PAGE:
Does Poverty Change Labor Supply? Evidence from Multiple Income Effects and 115,579 Bags
The income elasticity of labor supply is a central parameter of many economic models. We test how labor supply and effort in northern Ghana respond to exogenous changes in income and wages using a randomized evaluation of a multi-faceted grant program combined with a bag-making operation. We find that recipients of the grant program increase, rather than reduce, their supply of labor. We argue that simple models with either labor or capital market frictions are not sufficient to explain the results, whereas a model that allows for a positive psychological productivity effect from higher income does fit our findings.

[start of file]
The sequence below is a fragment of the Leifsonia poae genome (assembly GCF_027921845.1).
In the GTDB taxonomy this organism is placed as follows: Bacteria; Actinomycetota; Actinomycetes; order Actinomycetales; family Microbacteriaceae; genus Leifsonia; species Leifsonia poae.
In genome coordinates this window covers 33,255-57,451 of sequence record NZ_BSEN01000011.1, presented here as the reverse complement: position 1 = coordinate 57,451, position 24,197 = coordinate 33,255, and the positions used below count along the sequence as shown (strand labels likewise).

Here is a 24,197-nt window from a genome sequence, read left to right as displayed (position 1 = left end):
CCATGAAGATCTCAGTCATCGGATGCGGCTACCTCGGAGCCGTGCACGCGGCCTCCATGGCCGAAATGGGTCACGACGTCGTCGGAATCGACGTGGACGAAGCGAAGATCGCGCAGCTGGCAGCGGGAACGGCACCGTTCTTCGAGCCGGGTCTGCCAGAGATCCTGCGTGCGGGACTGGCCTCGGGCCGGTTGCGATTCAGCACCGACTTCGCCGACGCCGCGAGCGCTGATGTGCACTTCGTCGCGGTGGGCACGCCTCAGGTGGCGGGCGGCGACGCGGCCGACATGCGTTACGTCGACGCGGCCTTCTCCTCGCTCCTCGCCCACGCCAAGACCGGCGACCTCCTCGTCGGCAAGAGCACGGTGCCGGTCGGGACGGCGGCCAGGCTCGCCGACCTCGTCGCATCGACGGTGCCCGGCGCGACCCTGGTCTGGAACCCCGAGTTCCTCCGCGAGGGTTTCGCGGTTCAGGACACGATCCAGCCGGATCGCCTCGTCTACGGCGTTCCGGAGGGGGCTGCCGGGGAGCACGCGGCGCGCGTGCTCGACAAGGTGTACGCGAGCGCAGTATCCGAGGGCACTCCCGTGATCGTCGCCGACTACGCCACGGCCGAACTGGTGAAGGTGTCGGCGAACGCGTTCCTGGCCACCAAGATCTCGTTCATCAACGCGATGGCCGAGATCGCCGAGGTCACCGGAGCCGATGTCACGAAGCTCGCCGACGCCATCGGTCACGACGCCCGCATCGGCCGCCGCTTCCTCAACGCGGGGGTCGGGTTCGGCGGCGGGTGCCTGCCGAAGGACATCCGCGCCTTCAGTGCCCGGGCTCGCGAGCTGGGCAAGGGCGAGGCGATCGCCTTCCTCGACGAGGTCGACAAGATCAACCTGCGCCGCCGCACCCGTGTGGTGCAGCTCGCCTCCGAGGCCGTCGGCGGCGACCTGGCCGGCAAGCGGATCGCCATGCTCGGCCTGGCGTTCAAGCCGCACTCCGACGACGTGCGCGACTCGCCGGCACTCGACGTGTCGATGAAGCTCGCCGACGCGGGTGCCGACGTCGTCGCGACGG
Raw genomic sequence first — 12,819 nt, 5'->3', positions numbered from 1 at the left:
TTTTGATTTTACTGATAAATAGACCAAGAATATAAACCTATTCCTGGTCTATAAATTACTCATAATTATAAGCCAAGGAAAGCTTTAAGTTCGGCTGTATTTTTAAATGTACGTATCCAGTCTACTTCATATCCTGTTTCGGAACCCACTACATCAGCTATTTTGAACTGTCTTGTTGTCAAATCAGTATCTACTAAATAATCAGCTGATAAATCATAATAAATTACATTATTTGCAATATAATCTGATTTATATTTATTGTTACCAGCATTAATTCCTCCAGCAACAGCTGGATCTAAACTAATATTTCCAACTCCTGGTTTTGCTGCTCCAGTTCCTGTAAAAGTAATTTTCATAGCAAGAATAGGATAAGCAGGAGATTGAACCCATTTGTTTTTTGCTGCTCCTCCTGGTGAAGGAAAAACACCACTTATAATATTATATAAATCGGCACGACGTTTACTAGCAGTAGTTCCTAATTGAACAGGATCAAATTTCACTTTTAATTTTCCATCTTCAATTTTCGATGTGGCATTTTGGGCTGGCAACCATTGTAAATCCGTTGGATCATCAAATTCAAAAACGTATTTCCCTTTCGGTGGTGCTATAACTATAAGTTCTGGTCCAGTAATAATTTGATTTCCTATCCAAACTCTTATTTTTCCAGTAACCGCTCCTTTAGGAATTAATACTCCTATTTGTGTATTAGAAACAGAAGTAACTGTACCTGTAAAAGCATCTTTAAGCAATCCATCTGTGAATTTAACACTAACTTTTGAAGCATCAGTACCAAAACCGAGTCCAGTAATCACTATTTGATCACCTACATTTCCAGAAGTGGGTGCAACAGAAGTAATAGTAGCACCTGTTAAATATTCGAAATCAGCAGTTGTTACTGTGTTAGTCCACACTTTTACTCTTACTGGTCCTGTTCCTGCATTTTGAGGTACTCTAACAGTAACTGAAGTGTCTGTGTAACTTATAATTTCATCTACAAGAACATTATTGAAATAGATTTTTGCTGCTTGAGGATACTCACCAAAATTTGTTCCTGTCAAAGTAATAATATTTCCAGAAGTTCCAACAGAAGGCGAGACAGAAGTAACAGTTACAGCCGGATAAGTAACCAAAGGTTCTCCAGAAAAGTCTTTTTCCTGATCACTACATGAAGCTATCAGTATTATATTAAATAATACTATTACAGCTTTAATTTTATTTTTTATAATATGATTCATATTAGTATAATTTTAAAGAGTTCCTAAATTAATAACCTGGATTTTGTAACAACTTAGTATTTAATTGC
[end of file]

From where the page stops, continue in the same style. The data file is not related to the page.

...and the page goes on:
Approval from the Yale University Human Subjects Committee, IRB 0705002656, 1002006308, 1006007026, and 1011007628; and from the Innovations for Poverty Action Human Subjects Committee, IRB Protocol 19.08January-002, 09December-003, 59.10June-002,and 10November-003.494. Thanks to the Ford Foundation, and 3ie for funding. Thanks to Nathan Barker, Caton Brewster, Abubakari Bukari, David Bullon Patton, Sébastien Fontenay, Angela Garcia, Yann Guy, Samantha Horn, Sana Khan, Hideto Koizumi, Matthew Lowes, Elizabeth Naah, Michael Polansky, Elana Safran, Sneha Stephen, Rachel Strohm, and Stefan Vedder for outstanding research assistance and project management, and in particular Bram Thuysbaert for collaboration. The authors would like to thank the leadership and staff at Presbyterian Agricultural Services (PAS) for their partnership. Thanks to Frank DeGiovanni of the Ford Foundation, Syed Hashemi of BRAC University, and Aude de Montesquiou and Alexia Latortue of CGAP for their support and encouragement of the research. No authors have any real or apparent conflicts of interest, except Karlan is on the Board of Directors of Innovations for Poverty Action, which participated in oversight of the implementation. All data and code will be available upon publication at the IPA Dataverse (doi pending). The views expressed herein are those of the authors and do not necessarily reflect the views of the National Bureau of Economic Research.